But wrong for my game. I actually have a backstory as to what these werewolves are and how they came to be werewolves, and both times parties have encountered them in the Howling Tower, I've completely forgotten that backstory and just described super basic werewolves. "... And he transforms into a wolf-creature and attacks you ... Your silver arrow strikes him in the heart and he falls down, slain, and the wolf-form sloughs away as he returns to his man form." That kind of thing; and technically, that is the description in the B/X books.
But my werewolves were supposed to be slightly more elaborate!
So hopefully by writing this out, I'll force myself to remember the difference the next time my players run into werewolves in the Greyhame Mountain Dungeons.
It is well known in Brakeridge, as well as the other remnant realms of the old Kingdom of the Brondings, that there is a great stone in the forest of the Dwimmerholt, called Anduril Rock, around which gathers the annual Thing of the Wolves. During high summer, under a full moon, the packs of the Dwimmerholt congregate there, howling their ancient paeans to the moon and the night, passing gossip and information from pack to pack, and trading members from one group to another. Hunters do not pass near Anduril Rock during the summer, for fear of attracting the attentions of the wolves, or perhaps ending up as a ritual feast on the rock itself.
Not only do the wolves use Anduril Rock as the landmark for their Thing, but it is storied (and sometimes corroborated by tales from unwise hunters or adventurers who stray too near) that the goblins of the Dwimmerholt meet in its shadow under the darkness of the new moon to plot against their masters, the Elves. Free goblins often join their enslaved brethren there to offer aid; and it is well known, too, that the wolves and goblins are ancient friends, and that the wolves will be there to scheme as well.
Now, during the reign of Durand-King, last of the Brondings, Durand was corrupted by his love for a serpent, and made war against his staunchest knights, those of the Galad-tribe and others, and had many men put to death and crucified for high treason, or even mere alleged "conspiracy" against him. Dozens were impaled and crucified on the slopes of the Greyhame Mountain itself to intimidate the remnants of the Galads, whose holdings included that mountain.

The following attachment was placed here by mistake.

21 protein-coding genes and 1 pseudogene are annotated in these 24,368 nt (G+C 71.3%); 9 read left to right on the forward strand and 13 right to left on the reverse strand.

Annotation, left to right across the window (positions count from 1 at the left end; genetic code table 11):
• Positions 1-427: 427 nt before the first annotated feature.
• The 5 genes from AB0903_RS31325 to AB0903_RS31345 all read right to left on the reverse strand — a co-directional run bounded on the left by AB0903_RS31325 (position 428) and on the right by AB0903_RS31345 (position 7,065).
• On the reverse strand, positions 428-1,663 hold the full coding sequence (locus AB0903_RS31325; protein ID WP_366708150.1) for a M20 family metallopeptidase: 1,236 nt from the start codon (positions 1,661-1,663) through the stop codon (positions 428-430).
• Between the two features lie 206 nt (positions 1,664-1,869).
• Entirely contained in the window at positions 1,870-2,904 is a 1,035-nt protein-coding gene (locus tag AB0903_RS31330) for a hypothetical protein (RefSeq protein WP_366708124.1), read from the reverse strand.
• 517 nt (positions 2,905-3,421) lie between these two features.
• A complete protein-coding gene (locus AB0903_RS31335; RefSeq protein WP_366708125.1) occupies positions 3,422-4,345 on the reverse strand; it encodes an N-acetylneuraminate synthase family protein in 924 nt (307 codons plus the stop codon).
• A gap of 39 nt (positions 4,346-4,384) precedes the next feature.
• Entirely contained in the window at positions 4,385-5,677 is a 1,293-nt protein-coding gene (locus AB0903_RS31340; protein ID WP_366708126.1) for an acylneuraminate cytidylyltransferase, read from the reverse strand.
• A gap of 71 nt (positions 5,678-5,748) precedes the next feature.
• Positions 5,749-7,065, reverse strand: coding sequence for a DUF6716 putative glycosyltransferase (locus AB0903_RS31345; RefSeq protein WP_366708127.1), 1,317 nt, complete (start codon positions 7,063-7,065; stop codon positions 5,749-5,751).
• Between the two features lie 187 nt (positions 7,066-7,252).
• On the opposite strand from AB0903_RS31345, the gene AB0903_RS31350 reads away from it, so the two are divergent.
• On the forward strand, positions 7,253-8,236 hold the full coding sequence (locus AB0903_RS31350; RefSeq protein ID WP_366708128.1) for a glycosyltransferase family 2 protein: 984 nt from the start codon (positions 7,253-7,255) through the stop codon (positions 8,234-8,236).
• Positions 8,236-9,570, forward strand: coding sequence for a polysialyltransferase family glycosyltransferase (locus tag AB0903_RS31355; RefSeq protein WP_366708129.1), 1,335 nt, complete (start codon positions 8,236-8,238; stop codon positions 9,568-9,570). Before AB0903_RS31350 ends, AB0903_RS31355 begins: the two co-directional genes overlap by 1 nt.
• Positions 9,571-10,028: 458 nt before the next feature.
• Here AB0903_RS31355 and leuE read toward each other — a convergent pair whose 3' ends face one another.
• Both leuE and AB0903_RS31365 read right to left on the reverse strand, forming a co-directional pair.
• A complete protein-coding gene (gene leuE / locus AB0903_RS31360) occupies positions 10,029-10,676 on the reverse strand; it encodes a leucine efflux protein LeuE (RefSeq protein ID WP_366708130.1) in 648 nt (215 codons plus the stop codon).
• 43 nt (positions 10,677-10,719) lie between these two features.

This might have ended with mere rebellion and death, but that the rise of Chaos in the realms included the coming of one of the Wolves of Drand, terrible spirits anciently bound to the world which possess the bodies of wolves and knowledge of dread magic. This Wolf came to his lesser brethren in the Dwimmerholt, and taught them to take down the crucified bodies men and to take their skins, and with terrible rituals and sorcery, to don the skins of dead men and to live in them among men as wolves in sheep's clothing. And this is the origin of the werewolves in the Howling Tower and the Dwimmerholt.
No one remembers why the huge stone is called Anduril Rock--it's probably a name passed on by the tribes of the Getae who ruled the land and the Dwimmerholt before the coming of the Brondings. (I can say though, that despite my clearly cribbing "Anduril" from Tolkien, the accent I place on it is different, so "AN-du-ril Rock", rather than the canonical sword "an-DU-ril" that Aragorn wields.)
Clearly, this doesn't have any huge ramification for game rules, but is more of a cosmetic change. The main thing I keep forgetting is that these werewolves are wolves wearing the skins of men, and so when transforming, they should literally be ripping these skins away (as often portrayed in movies for a body horror effect), but also when slain, they should remain as wolves (transform into wolves if in man-form).
The Wolf of Drand (or Greater Werewolf) of course has completely different stats, but I'll be keeping them closer to my chest until my players encounter it, of course. (and just like I cribbed "Anduril", I took the name "Drand" for a kingdom of Chaos from some blog many years ago, and I've forgotten whose blog ... if anyone knows whence it comes, I would be glad to credit the author)